24. Hey Jude (4:14)

DISC 3 – Stax ‘73
1. Promised Land (2:58)
2. Raised On Rock (2:58)
3. I’ve Got A Thing About You Baby (2:22)
4. If You Talk In Your Sleep (2:21)
5. My Boy (3:01)
6. Spanish Eyes (2:22)
7. Help Me (2:42)
8. I Got A Feelin’ In My Body (3:35)
9. It’s Midnight (3:22)
10. Find Out What’s Happening (2:40)
11. If You Don’t Come Back (2:52)
12. For Ol’ Times Sake (3:38)
13. Just A Little Bit (2:34)
14. Talk About The Good Times (2:54)
15. Loving Arms (2:52)
16. You Asked Me To (3:05)
17. Good Time Charlie’s Got The Blues (4:28)
18. Your Love’s Been A Long Time Coming (3:50)
19. There’s A Honky Tonk Angel (Who Will Take Me Back In) (3:10)
20. Take Good Care Of Her (2:52)
21. She Wears My Ring (3:25)
22. If That Isn’t Love (3:41)
23. Three Corn Patches (3:36)

DISC 4 – The Homecoming Concert
1. Also Sprach Zarathustra (1:15)
2. See See Rider (4:12)
3. I Got A Woman / Amen (4:52)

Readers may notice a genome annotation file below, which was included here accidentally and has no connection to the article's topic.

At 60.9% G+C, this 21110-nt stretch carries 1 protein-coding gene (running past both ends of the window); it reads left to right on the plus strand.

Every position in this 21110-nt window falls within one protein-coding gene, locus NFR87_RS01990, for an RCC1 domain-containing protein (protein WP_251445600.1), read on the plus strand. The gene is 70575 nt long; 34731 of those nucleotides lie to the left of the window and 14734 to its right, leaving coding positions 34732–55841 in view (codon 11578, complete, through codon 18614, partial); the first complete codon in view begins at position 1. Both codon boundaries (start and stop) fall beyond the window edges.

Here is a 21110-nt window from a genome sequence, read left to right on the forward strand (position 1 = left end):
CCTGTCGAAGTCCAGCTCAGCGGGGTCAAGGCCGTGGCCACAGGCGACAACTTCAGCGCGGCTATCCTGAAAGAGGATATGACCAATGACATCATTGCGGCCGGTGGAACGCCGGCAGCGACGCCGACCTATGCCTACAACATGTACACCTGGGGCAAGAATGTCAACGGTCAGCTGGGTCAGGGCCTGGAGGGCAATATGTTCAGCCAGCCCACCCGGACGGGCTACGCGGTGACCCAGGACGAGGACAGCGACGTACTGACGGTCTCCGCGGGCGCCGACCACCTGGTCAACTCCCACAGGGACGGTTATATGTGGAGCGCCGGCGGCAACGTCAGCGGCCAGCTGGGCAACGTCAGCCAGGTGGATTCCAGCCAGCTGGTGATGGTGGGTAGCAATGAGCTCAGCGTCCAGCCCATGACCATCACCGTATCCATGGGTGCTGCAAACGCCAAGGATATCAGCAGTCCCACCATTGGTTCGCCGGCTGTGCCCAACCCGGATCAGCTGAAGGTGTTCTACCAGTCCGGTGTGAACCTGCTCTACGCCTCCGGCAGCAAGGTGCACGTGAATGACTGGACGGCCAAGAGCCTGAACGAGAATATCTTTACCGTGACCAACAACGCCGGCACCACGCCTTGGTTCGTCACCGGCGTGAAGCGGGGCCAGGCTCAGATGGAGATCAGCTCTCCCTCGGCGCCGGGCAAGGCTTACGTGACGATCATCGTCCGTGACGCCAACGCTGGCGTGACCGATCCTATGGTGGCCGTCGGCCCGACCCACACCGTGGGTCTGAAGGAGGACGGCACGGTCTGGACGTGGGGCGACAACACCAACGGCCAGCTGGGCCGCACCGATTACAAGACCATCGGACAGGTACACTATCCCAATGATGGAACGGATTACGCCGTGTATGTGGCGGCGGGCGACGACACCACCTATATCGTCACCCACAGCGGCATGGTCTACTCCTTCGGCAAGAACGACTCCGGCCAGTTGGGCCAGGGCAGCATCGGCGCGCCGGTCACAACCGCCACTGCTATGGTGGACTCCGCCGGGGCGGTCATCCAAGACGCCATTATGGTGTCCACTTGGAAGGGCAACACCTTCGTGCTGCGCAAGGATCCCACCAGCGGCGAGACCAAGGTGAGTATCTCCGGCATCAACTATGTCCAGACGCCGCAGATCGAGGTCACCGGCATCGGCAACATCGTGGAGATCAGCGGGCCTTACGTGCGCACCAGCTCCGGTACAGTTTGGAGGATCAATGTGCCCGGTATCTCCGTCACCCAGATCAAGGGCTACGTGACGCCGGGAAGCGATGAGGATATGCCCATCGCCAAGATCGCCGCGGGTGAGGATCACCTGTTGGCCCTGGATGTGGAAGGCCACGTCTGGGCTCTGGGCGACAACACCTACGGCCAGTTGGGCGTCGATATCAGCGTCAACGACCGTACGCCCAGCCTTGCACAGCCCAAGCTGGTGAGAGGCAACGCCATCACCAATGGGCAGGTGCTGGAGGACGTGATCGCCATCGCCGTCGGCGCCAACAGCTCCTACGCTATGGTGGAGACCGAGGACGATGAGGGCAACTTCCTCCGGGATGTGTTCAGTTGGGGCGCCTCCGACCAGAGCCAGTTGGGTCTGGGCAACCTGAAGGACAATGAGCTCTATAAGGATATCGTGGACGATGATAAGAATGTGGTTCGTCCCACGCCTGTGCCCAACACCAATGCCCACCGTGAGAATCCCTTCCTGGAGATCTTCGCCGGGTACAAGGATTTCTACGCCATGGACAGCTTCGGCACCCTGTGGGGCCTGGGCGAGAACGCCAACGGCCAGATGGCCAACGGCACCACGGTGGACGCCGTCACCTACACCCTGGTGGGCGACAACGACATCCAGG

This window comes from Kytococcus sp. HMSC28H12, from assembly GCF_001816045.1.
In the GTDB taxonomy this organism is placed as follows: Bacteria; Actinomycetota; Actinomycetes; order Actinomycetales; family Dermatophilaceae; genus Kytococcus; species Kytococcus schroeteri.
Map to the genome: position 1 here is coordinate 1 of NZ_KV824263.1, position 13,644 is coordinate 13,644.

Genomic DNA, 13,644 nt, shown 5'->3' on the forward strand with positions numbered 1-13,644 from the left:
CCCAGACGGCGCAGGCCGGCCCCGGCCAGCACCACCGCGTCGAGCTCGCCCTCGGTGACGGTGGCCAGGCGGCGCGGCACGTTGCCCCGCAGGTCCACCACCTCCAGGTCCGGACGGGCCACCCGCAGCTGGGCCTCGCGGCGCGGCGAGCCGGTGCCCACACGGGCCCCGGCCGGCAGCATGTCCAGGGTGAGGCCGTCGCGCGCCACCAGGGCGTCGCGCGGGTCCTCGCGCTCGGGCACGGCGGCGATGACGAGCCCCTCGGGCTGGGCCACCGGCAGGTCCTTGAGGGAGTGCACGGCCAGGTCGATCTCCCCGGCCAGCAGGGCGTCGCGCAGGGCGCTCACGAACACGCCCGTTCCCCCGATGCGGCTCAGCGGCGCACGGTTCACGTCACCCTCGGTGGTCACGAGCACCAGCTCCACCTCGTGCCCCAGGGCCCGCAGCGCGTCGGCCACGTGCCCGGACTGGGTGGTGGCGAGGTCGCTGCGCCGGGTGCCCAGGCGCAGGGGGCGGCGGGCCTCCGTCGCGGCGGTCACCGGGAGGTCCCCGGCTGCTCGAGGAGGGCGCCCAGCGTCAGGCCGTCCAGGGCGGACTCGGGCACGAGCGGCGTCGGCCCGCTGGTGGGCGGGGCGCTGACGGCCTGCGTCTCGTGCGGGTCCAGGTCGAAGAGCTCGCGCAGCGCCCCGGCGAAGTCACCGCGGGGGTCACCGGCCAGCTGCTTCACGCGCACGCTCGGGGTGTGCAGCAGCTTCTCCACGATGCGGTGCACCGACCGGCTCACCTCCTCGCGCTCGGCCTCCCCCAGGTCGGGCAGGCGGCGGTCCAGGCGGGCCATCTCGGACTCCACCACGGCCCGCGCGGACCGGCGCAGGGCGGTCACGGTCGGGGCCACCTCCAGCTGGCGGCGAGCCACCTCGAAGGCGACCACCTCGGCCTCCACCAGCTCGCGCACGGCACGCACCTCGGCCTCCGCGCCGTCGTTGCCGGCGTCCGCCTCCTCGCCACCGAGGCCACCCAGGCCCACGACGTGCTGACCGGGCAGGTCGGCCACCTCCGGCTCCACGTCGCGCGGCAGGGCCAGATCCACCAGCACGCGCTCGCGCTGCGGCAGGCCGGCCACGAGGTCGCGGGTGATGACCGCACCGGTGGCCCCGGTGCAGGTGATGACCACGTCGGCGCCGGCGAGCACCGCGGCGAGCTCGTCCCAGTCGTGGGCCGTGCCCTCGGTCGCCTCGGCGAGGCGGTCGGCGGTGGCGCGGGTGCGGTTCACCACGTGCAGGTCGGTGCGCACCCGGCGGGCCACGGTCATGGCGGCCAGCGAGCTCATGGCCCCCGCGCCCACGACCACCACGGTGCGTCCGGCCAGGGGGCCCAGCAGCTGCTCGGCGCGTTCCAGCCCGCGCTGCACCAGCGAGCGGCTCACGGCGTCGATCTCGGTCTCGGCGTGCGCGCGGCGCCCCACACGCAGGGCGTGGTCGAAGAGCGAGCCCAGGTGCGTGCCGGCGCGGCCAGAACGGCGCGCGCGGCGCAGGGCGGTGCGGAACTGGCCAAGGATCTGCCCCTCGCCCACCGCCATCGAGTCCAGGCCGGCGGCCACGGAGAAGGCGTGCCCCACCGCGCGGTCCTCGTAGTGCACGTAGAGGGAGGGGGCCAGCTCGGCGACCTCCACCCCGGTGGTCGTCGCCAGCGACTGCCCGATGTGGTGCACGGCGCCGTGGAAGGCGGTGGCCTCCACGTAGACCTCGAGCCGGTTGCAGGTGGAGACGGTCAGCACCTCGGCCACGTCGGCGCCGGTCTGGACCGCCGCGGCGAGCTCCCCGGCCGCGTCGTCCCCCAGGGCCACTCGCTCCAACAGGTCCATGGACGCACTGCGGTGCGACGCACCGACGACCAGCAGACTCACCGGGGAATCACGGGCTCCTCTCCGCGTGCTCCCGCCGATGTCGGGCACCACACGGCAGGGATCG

4. Love Me (1:50)
5. Trying To Get To You (2:08)
6. All Shook Up (1:01)
7. Steamroller Blues (2:52)
8. (Let Me Be Your) Teddy Bear / Don’t Be Cruel (2:03)
10. Medley: Long Tall Sally / Whole Lot-ta Shakin’ Goin’ On / Mama Don’t Dance / Flip, Flop And Fly
/ Jailhouse Rock / Hound Dog (3:33)
11. Fever (3:07)
12. Polk Salad Annie (3:32)
13. Why Me Lord (3:00)
14. How Great Thou Art (3:41)
15. Suspicious Minds (3:41)
16. Introductions (3:09)
17. Medley: Blueberry Hill / I Can’t Stop Loving You (3:05)
18. Help Me (2:52)
19. An American Trilogy (3:58)
20. Let Me Be There (3:35)
21. My Baby Left Me (2:23)
22. Lawdy, Miss Clawdy (2:01)
23. Funny How Time Slips Away (2:45)
24. Can’t Help Falling In Love (1:38)
25. Closing Vamp (1:17)

DISC 5 – Graceland ’76
1. Hurt (2:07)
2. Never Again (2:50)
3. Blue Eyes Crying In The Rain (4:18)
4. Danny Boy (3:55)
5. The Last Farewell (4:02)
6. For The Heart (3:56)